“The Three Weeks” and Mourning Sexism in Jewish Tradition

The very first time I marked the holiday of Tisha b’Av, I was in rabbinical school, and I hated it. I hated it because it brought me face to face with the sexism that still permeates a religious and spiritual tradition I freely chose and deeply value.

From July 9th through July 30th (this year), the lunar Jewish calendar marks the Three Weeks, a period of mourning the destruction of the central Temple in Jerusalem, site of the most basic spiritual technologies of the Jewish religion, a system of priestly tending to the animal sacrifices that brought the people close to God and atoned for their sins. Beginning with the fast of Tammuz, commemorating the day when the Romans breached the city walls surrounding Jerusalem, and ending with Tisha b’Av, the day that launched the Jewish people into what some Jewish communities still call galut (Exile), the Three Weeks are marked by collective mourning customs. For example, some folks refrain from hosting or attending celebrations, like weddings, and cutting their hair (I wonder, how will we distinguish between these mourning practices and COVID-19 precautions?).

During my first days in rabbinical school, I walked to the Kotel (the Western Wall) on the night of Tisha b’Av, ostensibly both to observe how Israelis mark the fast and to participate in one of the central customs of the day, hearing the chanting of the scroll called Eicha, or Lamentations. Our teacher described the scene we would encounter: a strange, perhaps cognitively dissonant mix of joyful, neighborly reunion and sincere, wailing sadness. The melodies of Eicha from all the cultures in which Jews have steeped ourselves would compete for primacy in our ears, and our eyes would behold a mixed multitude of Jewish families of all shapes, sizes, colors, and levels of observance.

It was partially true.

I was immediately immersed in a sea of diverse, Jewish human beings, all there to mark a day that has come to be associated not only with the 70 AD destruction of the rebuilt Temple, but also the 587 destruction of the first Temple, along with dozens of other communal calamities that occurred on this same date throughout Jewish history, including the expulsion of the Jews from England, France, and Spain, and the mass deportation of Jews from the Warsaw Ghetto. While a sense of sadness undergirded the gathering, there was also an air of communal connection, and even resilience, in the ordinariness of the way people greeted one another in front of the massive stones that once bolstered the architecture of the great temple.

But there was a catch.

What our teacher neglected to take into account was the stark, binary sex- and gender-segregation at the Kotel. Upon our arrival, we had to separate, men to the left, women to the right, if we wanted to approach the ancient stones, the cracks between them stuffed with the desperate pleadings and heartfelt thanks of thousands of people who left their notes for God, or Tradition, or History. No room for nonbinary people, no way to approach the wall united as a community, no way to avoid the division. Dressed in a long skirt so as not to “stand out,” I entered the women’s side only to find a jumble of children of all ages, tired and over-tired, playing and bickering and whining and falling asleep. Women of all ages and shapes and sizes chatted amiably toward the back of the enclosure while toddlers tugged at their skirts; those closest to the stones swayed in rapt, private prayer, their personal siddurim (prayer books) clutched to their breasts. But any Lamentations I heard were isolated, individual experiences.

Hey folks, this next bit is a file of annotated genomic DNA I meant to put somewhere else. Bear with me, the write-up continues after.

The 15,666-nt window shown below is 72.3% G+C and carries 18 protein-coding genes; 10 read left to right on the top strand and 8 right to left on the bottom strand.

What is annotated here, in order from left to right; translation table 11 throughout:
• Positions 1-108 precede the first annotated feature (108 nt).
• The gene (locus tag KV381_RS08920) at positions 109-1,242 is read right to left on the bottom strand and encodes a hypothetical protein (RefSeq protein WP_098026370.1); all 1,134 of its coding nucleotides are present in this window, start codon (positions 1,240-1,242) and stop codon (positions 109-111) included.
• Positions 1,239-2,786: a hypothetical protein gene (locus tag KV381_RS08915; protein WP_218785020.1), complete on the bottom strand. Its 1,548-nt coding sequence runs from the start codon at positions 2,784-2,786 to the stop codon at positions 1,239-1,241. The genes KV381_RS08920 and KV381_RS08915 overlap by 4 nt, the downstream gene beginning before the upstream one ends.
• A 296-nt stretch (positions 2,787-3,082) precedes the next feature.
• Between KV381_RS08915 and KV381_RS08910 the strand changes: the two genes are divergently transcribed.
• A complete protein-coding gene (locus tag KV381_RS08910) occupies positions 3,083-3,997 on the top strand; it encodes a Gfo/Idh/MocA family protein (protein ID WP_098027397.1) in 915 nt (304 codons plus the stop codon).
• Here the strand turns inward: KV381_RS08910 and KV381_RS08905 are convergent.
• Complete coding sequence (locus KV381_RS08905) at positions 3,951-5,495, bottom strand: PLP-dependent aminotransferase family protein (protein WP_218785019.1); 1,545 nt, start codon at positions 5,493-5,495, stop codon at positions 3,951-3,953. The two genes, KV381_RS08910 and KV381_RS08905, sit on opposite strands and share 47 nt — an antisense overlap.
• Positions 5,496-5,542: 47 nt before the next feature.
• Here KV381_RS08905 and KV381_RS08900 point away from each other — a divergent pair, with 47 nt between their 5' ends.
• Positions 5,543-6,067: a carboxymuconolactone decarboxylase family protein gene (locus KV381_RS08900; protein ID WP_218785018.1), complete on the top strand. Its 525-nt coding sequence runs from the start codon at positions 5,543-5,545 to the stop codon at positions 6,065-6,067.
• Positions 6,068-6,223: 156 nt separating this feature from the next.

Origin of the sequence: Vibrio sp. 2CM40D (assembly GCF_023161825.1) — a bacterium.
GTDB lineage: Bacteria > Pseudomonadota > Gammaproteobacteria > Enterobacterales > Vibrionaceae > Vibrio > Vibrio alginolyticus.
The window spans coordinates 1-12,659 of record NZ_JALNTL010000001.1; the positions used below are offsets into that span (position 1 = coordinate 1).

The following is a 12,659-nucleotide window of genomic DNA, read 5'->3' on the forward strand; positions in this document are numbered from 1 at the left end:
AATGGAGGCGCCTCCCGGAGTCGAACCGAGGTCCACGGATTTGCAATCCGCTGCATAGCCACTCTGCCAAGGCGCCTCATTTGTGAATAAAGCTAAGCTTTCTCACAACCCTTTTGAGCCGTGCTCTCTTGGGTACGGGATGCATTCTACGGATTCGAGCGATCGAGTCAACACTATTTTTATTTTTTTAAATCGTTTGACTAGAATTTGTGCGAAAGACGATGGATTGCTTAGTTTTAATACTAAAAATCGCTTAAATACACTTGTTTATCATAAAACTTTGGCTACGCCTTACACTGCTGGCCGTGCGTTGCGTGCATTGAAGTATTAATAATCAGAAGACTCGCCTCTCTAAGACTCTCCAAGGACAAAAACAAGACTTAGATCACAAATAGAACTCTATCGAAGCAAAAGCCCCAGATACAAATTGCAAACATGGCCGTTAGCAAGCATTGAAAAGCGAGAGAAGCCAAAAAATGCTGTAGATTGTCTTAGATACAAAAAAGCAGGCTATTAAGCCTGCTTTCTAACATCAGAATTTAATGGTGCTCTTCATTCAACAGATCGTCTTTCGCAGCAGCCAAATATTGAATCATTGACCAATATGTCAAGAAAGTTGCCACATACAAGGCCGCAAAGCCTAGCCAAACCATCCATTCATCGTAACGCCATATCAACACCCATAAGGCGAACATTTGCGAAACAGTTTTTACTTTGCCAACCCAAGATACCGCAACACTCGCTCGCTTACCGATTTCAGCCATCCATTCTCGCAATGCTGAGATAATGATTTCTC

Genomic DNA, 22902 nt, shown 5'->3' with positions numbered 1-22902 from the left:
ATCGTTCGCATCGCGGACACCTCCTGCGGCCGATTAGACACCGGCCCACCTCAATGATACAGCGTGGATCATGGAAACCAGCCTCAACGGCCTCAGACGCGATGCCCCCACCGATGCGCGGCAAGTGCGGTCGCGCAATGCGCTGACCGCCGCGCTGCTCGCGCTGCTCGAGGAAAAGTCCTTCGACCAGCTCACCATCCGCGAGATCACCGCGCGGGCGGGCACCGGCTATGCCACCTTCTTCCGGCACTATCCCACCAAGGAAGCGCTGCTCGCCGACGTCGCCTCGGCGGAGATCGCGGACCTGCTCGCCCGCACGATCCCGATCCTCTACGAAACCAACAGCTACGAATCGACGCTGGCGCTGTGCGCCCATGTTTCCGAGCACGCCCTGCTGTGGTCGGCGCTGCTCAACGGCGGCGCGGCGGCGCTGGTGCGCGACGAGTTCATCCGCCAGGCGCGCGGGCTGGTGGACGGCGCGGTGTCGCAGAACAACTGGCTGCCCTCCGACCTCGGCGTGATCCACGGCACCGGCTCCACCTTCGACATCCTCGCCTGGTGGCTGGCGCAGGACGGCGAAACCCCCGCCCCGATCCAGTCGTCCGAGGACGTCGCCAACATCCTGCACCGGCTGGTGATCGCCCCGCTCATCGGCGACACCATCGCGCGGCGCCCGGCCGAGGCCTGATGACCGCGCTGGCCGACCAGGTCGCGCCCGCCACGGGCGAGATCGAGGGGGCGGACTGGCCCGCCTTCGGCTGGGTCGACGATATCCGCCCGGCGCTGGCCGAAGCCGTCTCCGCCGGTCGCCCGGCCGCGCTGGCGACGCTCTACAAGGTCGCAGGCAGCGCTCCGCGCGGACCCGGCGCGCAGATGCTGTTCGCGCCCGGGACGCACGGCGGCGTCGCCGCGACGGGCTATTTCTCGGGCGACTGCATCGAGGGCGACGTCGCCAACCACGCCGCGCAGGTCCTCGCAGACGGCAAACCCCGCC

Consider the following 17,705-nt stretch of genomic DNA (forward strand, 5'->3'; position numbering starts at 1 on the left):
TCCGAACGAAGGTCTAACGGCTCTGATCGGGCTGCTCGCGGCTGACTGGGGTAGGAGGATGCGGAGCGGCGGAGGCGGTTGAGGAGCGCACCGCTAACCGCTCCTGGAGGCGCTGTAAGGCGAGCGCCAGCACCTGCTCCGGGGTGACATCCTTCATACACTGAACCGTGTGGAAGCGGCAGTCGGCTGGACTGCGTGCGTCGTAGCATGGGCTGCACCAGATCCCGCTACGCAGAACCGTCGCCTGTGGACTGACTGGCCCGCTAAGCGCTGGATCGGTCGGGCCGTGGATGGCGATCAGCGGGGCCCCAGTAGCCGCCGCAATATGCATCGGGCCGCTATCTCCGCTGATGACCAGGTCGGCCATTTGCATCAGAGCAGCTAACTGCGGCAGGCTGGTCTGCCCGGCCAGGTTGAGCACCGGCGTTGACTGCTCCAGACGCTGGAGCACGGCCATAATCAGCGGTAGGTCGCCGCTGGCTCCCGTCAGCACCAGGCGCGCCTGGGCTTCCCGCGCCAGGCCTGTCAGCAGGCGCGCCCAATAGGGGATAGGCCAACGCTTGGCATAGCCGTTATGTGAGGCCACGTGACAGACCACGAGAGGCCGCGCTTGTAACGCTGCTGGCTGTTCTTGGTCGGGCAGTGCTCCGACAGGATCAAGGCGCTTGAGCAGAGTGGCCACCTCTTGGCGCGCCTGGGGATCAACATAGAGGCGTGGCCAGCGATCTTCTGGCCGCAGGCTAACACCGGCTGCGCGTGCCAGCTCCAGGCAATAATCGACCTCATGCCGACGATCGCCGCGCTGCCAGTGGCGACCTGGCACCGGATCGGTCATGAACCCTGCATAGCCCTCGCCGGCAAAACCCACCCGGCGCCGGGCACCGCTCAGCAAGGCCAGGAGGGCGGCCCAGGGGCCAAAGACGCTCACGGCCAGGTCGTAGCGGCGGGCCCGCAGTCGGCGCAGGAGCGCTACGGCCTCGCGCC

Over on the men’s side, my male classmates later reported, were great tables spread with velvet cloths and inked parchment, the words of Eicha scribed therein. And men with beards and men with shaved faces chanted hauntingly, in Iraqi melodies or Polish melodies or Spanish melodies, the ancient poem of mourning. Beautiful and sad and mournful and heartfelt: all words these men used to describe what it was like to hear the tunes chanted by bass and baritone and tenor voices.

Frankly, most of my male classmates and faculty downplayed the experience, and I caught flack for being such an “angry feminist” about the night. Ever since, it has been so difficult for me to separate the mourning of Tisha b’Av from the many ways that Jewish history has pushed women to the sidelines or denied us positions of full leadership.

It’s the Three Weeks again, and Tisha b’Av approaches, and I’m still ambivalent.

19th century Reform Rabbi David Einhorn provocatively celebrated the fires of Tisha b’Av, likening them to the fiery top of Mount Sinai, a source of revelation. He rejected what he viewed as the outward performance of devotion (animal sacrifices) in favor of the edification of the soul through religious worship in prayer. Even in his prayerbook, Olat Tamid (“Eternal Sacrifice,” 1872), Einhorn writes of the pain of the Temple’s destruction as the metaphorical growing pains of the people Israel. “The one temple in Jerusalem sank into the dust,” he wrote, “in order that countless temples might arise to [God’s] honor and glory all over the wide surface of the globe. The old priest-dignity and the old sacrificial worship were swept away, in order that the whole congregation, as its original destination required it, might become a priest, and offer up those sacrifices which are more agreeable to thee than the blood of animals, than thousands of streams of oil sacrifices of active love of God and man” (Olat Tamid, service for Tisha b’Av).